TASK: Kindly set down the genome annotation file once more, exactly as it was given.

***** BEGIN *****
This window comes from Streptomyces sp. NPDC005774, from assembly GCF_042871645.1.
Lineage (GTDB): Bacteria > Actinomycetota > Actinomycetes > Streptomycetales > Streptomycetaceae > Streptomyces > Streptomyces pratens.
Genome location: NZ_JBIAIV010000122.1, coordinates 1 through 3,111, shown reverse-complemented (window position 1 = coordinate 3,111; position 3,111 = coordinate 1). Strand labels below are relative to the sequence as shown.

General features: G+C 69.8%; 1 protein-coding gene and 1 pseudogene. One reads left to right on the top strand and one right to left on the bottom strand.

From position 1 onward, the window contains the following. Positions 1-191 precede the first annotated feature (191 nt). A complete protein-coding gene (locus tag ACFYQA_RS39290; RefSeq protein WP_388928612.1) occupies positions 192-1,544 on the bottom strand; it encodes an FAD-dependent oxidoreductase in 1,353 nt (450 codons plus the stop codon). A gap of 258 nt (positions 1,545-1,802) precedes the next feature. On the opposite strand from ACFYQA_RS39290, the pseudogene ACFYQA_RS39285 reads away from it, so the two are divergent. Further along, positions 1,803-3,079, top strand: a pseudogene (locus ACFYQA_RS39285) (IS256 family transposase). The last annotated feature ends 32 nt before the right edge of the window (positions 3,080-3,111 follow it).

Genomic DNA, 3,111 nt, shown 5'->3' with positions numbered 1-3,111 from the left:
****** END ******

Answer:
This window comes from Streptomyces sp. NPDC005774, from assembly GCF_042871645.1.
Lineage (GTDB): Bacteria > Actinomycetota > Actinomycetes > Streptomycetales > Streptomycetaceae > Streptomyces > Streptomyces pratens.
Genome location: NZ_JBIAIV010000122.1, coordinates 1 through 3,111, shown reverse-complemented (window position 1 = coordinate 3,111; position 3,111 = coordinate 1). Strand labels below are relative to the sequence as shown.

General features: G+C 69.8%; 1 protein-coding gene and 1 pseudogene. One reads left to right on the top strand and one right to left on the bottom strand.

From position 1 onward, the window contains the following. Positions 1-191 precede the first annotated feature (191 nt). A complete protein-coding gene (locus tag ACFYQA_RS39290; RefSeq protein WP_388928612.1) occupies positions 192-1,544 on the bottom strand; it encodes an FAD-dependent oxidoreductase in 1,353 nt (450 codons plus the stop codon). A gap of 258 nt (positions 1,545-1,802) precedes the next feature. On the opposite strand from ACFYQA_RS39290, the pseudogene ACFYQA_RS39285 reads away from it, so the two are divergent. Further along, positions 1,803-3,079, top strand: a pseudogene (locus ACFYQA_RS39285) (IS256 family transposase). The last annotated feature ends 32 nt before the right edge of the window (positions 3,080-3,111 follow it).

Genomic DNA, 3,111 nt, shown 5'->3' with positions numbered 1-3,111 from the left: